Overall, Wes Welker is at the very least a top 50 player, and to rank him behind guys who literally produced half as much as he did last season is just disrespectful. But, the 5’9” 185 wide receiver has always thrived off of his doubters, so maybe Shrager is a closet Welker fan, just trying to motivate him to keep it up.
As a 24-year-old linebacker in his second year, recognition in the top 100 NFL players is an honor for the young Jerod Mayo. But that’s not to say he didn’t earn it. Mayo responded from his Defensve Rookie-of-the-year season with another 100-tackle effort, accomplishing it in only 13 games. In fact, without the injuries, Mayo was on pace to exceed the 128 tackles that brought him award in 2008. The league is filled with talent at the middle linebacker spot, and Mayo is moving forward in his career to compete for national recognition with Patrick Willis, David Harris, London Fletcher and Brian Urlacher. For now, be satisfied that Mayo is getting noticed after a seamless migration from college to the pros.
This is a tough one. Not whether or not Vince is ranked too far down the list, which he obviously is. It’s a tough call as to who was more underrated on this list, Wilfork or Welker. With Welker, it at least makes a little sense. He’s undersized, not necessarily as athletic as guys like DeSean Jackson, and benefits from Tom Brady’s pinpoint passes in traffic to rack up his catches.
But, Wilfork should be listed at least 30 spots higher on the list. A nose tackle’s value is difficult to measure, as he doesn’t tally up very many tackles or sacks and is most effective when opening up holes and consuming double-teams so linebackers can get their tackles in. So, deciding their overall rank among all NFL players is difficult in comparison to other positions. The two nose tackles who rank ahead of Wilfork on the list are the Ravens’ Haloti Ngata and the Cowboys’ Jay Ratliff, for good reasons. Wilfork is comparable in talent and ability to both players, and when considering neither Wilfork nor Ngata are not listed in the top 60 players in the league, it seems that the nose tackle position is a little bit underrepresented in this list.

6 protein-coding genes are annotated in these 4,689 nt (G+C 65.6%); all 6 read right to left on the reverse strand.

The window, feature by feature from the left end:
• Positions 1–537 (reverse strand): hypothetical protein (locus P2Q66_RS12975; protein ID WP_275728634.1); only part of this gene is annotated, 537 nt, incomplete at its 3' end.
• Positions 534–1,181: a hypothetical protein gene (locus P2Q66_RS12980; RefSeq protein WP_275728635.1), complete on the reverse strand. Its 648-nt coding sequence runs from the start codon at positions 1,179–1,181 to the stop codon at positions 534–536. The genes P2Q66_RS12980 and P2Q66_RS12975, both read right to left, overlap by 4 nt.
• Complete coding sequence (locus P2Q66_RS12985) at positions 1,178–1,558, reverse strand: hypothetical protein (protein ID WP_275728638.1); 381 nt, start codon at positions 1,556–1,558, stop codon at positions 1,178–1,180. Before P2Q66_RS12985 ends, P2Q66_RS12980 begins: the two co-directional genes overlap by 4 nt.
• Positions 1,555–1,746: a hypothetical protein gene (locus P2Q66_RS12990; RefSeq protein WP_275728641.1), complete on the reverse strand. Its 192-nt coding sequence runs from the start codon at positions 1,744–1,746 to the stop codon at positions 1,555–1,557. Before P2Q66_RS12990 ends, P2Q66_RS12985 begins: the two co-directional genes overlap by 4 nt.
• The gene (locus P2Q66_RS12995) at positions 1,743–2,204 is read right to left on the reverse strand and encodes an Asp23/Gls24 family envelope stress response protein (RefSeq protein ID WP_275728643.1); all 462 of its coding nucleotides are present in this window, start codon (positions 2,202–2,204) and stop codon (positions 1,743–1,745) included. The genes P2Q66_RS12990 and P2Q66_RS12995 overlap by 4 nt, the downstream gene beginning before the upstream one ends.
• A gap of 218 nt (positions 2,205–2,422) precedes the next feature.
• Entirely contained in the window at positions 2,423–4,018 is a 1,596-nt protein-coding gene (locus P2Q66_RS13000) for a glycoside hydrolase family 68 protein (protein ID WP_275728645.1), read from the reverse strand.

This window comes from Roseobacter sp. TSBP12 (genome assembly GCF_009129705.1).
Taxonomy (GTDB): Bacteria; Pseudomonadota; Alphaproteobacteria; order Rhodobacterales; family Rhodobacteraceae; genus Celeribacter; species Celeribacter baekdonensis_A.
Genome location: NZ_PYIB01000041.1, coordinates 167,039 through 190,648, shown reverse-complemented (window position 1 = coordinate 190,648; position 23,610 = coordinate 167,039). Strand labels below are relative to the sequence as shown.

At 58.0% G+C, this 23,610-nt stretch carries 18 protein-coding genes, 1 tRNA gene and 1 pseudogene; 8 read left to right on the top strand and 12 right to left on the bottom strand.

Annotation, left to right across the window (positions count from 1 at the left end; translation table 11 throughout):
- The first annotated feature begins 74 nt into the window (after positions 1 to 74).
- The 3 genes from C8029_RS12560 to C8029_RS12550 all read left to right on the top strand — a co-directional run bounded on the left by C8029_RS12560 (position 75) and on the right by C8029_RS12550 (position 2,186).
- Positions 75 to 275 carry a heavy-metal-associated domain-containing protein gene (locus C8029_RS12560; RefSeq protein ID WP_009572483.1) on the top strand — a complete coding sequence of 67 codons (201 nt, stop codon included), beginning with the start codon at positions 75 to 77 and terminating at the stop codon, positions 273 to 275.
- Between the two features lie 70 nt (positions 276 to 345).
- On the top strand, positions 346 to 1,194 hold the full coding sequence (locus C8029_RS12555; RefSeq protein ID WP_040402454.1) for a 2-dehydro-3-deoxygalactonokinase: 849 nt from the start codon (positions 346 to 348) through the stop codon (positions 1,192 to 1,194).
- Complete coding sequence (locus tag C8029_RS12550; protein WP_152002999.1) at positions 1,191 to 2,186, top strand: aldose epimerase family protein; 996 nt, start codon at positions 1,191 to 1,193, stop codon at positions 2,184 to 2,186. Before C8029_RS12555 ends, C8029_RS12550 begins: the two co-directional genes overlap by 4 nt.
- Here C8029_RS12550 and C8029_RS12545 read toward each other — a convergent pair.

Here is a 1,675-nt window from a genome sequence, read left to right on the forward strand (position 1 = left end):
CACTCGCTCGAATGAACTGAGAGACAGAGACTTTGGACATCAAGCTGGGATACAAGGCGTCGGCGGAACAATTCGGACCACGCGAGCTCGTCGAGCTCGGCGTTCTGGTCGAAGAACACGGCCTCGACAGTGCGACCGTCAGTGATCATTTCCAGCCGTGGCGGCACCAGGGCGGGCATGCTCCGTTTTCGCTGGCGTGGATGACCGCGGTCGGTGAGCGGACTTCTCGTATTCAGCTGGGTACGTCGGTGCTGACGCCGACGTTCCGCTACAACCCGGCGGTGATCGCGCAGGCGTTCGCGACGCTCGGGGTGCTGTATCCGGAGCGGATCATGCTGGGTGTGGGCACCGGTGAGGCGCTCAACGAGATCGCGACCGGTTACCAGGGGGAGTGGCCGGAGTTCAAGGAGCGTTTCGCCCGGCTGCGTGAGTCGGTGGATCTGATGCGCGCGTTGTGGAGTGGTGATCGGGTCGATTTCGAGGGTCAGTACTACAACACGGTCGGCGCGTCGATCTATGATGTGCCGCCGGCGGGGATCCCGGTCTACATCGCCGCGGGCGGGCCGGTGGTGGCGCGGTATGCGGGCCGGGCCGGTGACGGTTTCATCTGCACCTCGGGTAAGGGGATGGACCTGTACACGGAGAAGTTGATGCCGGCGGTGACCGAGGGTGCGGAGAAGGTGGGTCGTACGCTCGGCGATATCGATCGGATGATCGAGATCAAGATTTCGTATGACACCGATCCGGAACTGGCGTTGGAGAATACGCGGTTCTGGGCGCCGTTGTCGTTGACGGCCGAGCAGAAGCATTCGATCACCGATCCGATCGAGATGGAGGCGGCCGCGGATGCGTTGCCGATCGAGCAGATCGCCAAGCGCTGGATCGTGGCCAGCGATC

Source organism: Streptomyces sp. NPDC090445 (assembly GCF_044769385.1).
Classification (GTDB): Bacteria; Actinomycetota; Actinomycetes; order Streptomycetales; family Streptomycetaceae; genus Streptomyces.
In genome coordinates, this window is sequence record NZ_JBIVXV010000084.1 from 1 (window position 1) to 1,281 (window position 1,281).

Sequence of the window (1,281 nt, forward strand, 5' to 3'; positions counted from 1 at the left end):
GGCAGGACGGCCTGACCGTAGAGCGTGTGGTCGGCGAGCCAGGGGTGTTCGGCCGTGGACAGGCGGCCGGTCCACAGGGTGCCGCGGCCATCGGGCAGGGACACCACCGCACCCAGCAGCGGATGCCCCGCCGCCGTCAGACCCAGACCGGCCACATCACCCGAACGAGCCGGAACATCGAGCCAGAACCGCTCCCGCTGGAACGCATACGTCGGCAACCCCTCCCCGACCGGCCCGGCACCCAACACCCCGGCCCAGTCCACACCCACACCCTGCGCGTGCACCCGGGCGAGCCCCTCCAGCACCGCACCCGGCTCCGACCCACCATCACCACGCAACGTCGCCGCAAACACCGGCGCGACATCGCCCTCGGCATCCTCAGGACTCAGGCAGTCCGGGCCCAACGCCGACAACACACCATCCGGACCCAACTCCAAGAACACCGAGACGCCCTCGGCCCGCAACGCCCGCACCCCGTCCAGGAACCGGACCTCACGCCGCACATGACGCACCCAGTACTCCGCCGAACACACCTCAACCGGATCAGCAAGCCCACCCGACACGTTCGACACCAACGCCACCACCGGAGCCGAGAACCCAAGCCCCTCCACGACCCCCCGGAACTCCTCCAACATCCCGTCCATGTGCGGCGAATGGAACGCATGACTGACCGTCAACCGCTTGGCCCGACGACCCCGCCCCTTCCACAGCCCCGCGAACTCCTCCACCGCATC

This is called the ‘why’ guys section simply because you look at their rank on the list and just ask yourself “why?”
No. 90 Cedric Benson had a great season last year, and it was really good to see him finally find a place to showcase his talent. But one good season doesn’t qualify him to be the 90th best player in the NFL. Let’s see what he does from here before making any real judgments.
No. 32 Ray Rice is another great player that is really fun to watch, like Benson. But the fact that he is ranked higher than players like James Harrison, Antonio Gates, Champ Bailey, and Reggie Wayne does not make much sense.
No. 25 Tony Romo can’t win a game that matters.
No. 24 Eli Manning has always been a little bit overrated, and should not be ranked higher than Ed Reed, Steve Hutchinson, or Steve Smith.
And the one real mistake on the list: No. 4 Ben Roethlisberger. He’s played on some great Steelers teams. No one can take away his rings, nor the influence he’s had in the city. But as an overall NFL player, including athletic ability and talent, he does not belong anywhere below the 25 mark. Listing Roethlisberger at No. 4 on the list disrespects Philip Rivers, Aaron Rodgers, and even Brett Farve, who silenced every critic he had by playing an MVP-type season last year.
I’d like to start by pointing out how dead accurate Shrager’s No. 100 pick was with Jay Cutler. He has so much potential that he can’t be left out of the top 100, but had such a miserable opening season in Chicago that he was almost laughed off the list. Placing him there puts him on the edge of recognition as an elite player, leaving him in control of whether or not he falls off the edge or climbs back into the spotlight.
But, while we love to scan these lists and quickly pass judgment on the things we disagree with, they are very difficult and complicated. If anything, this list gives us something to talk about, puts pressure on top tier players to keep playing hard, and gives the the league’s underrated players someone to prove wrong.